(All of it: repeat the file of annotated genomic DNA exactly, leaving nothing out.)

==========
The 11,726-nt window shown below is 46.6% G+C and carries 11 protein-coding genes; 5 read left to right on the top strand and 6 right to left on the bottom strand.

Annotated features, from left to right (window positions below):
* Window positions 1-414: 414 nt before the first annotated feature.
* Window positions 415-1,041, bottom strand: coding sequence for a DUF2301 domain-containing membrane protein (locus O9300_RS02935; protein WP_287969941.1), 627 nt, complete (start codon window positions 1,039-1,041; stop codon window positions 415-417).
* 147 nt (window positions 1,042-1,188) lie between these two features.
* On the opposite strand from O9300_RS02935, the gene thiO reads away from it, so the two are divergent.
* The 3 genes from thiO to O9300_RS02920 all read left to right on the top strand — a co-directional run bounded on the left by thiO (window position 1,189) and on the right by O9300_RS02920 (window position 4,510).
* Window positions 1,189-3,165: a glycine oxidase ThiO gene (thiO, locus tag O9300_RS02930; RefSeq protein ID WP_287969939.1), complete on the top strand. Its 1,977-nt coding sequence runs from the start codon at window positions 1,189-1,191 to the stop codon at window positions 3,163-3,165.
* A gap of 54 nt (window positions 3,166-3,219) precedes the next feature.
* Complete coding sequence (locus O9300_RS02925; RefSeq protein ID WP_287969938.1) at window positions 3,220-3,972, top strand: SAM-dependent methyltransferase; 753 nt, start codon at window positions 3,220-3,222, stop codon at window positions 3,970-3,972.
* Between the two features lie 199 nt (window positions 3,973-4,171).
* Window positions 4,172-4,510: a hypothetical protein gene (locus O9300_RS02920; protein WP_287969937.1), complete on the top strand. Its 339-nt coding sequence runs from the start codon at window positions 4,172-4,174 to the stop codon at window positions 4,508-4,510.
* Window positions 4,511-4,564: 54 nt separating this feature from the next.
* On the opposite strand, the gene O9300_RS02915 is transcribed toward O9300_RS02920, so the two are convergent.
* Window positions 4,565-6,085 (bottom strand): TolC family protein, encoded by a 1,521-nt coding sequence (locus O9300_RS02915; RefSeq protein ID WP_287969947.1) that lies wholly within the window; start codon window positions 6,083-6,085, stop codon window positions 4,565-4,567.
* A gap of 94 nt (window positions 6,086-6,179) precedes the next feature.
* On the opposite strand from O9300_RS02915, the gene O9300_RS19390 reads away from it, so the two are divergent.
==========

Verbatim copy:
The 11,726-nt window shown below is 46.6% G+C and carries 11 protein-coding genes; 5 read left to right on the top strand and 6 right to left on the bottom strand.

Annotated features, from left to right (window positions below):
* Window positions 1-414: 414 nt before the first annotated feature.
* Window positions 415-1,041, bottom strand: coding sequence for a DUF2301 domain-containing membrane protein (locus O9300_RS02935; protein WP_287969941.1), 627 nt, complete (start codon window positions 1,039-1,041; stop codon window positions 415-417).
* 147 nt (window positions 1,042-1,188) lie between these two features.
* On the opposite strand from O9300_RS02935, the gene thiO reads away from it, so the two are divergent.
* The 3 genes from thiO to O9300_RS02920 all read left to right on the top strand — a co-directional run bounded on the left by thiO (window position 1,189) and on the right by O9300_RS02920 (window position 4,510).
* Window positions 1,189-3,165: a glycine oxidase ThiO gene (thiO, locus tag O9300_RS02930; RefSeq protein ID WP_287969939.1), complete on the top strand. Its 1,977-nt coding sequence runs from the start codon at window positions 1,189-1,191 to the stop codon at window positions 3,163-3,165.
* A gap of 54 nt (window positions 3,166-3,219) precedes the next feature.
* Complete coding sequence (locus O9300_RS02925; RefSeq protein ID WP_287969938.1) at window positions 3,220-3,972, top strand: SAM-dependent methyltransferase; 753 nt, start codon at window positions 3,220-3,222, stop codon at window positions 3,970-3,972.
* Between the two features lie 199 nt (window positions 3,973-4,171).
* Window positions 4,172-4,510: a hypothetical protein gene (locus O9300_RS02920; protein WP_287969937.1), complete on the top strand. Its 339-nt coding sequence runs from the start codon at window positions 4,172-4,174 to the stop codon at window positions 4,508-4,510.
* Window positions 4,511-4,564: 54 nt separating this feature from the next.
* On the opposite strand, the gene O9300_RS02915 is transcribed toward O9300_RS02920, so the two are convergent.
* Window positions 4,565-6,085 (bottom strand): TolC family protein, encoded by a 1,521-nt coding sequence (locus O9300_RS02915; RefSeq protein ID WP_287969947.1) that lies wholly within the window; start codon window positions 6,083-6,085, stop codon window positions 4,565-4,567.
* A gap of 94 nt (window positions 6,086-6,179) precedes the next feature.
* On the opposite strand from O9300_RS02915, the gene O9300_RS19390 reads away from it, so the two are divergent.